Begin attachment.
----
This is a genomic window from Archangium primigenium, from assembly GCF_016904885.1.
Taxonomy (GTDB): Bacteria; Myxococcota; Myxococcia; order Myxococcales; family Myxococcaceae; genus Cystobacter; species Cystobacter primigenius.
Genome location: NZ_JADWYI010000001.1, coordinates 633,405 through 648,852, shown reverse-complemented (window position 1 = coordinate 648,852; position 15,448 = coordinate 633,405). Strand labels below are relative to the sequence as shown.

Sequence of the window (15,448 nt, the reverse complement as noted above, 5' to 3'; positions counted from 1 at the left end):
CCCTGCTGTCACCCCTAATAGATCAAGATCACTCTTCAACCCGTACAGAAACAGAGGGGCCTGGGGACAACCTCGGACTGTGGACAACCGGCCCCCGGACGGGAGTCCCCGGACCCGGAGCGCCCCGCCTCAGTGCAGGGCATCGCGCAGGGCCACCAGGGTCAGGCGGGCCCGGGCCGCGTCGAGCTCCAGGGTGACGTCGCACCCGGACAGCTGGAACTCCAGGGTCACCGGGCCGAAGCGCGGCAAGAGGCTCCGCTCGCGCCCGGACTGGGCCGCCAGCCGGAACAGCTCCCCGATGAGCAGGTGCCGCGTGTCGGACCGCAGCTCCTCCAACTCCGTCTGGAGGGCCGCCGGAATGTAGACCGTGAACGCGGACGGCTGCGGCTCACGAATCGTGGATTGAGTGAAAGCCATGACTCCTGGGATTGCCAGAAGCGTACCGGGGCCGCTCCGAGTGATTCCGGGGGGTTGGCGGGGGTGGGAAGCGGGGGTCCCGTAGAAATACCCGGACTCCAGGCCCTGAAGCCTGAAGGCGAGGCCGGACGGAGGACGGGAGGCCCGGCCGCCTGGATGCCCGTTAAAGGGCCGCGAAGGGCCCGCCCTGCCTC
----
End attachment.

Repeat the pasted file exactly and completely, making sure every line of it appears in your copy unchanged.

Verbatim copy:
This is a genomic window from Archangium primigenium, from assembly GCF_016904885.1.
Taxonomy (GTDB): Bacteria; Myxococcota; Myxococcia; order Myxococcales; family Myxococcaceae; genus Cystobacter; species Cystobacter primigenius.
Genome location: NZ_JADWYI010000001.1, coordinates 633,405 through 648,852, shown reverse-complemented (window position 1 = coordinate 648,852; position 15,448 = coordinate 633,405). Strand labels below are relative to the sequence as shown.

Sequence of the window (15,448 nt, the reverse complement as noted above, 5' to 3'; positions counted from 1 at the left end):
CCCTGCTGTCACCCCTAATAGATCAAGATCACTCTTCAACCCGTACAGAAACAGAGGGGCCTGGGGACAACCTCGGACTGTGGACAACCGGCCCCCGGACGGGAGTCCCCGGACCCGGAGCGCCCCGCCTCAGTGCAGGGCATCGCGCAGGGCCACCAGGGTCAGGCGGGCCCGGGCCGCGTCGAGCTCCAGGGTGACGTCGCACCCGGACAGCTGGAACTCCAGGGTCACCGGGCCGAAGCGCGGCAAGAGGCTCCGCTCGCGCCCGGACTGGGCCGCCAGCCGGAACAGCTCCCCGATGAGCAGGTGCCGCGTGTCGGACCGCAGCTCCTCCAACTCCGTCTGGAGGGCCGCCGGAATGTAGACCGTGAACGCGGACGGCTGCGGCTCACGAATCGTGGATTGAGTGAAAGCCATGACTCCTGGGATTGCCAGAAGCGTACCGGGGCCGCTCCGAGTGATTCCGGGGGGTTGGCGGGGGTGGGAAGCGGGGGTCCCGTAGAAATACCCGGACTCCAGGCCCTGAAGCCTGAAGGCGAGGCCGGACGGAGGACGGGAGGCCCGGCCGCCTGGATGCCCGTTAAAGGGCCGCGAAGGGCCCGCCCTGCCTC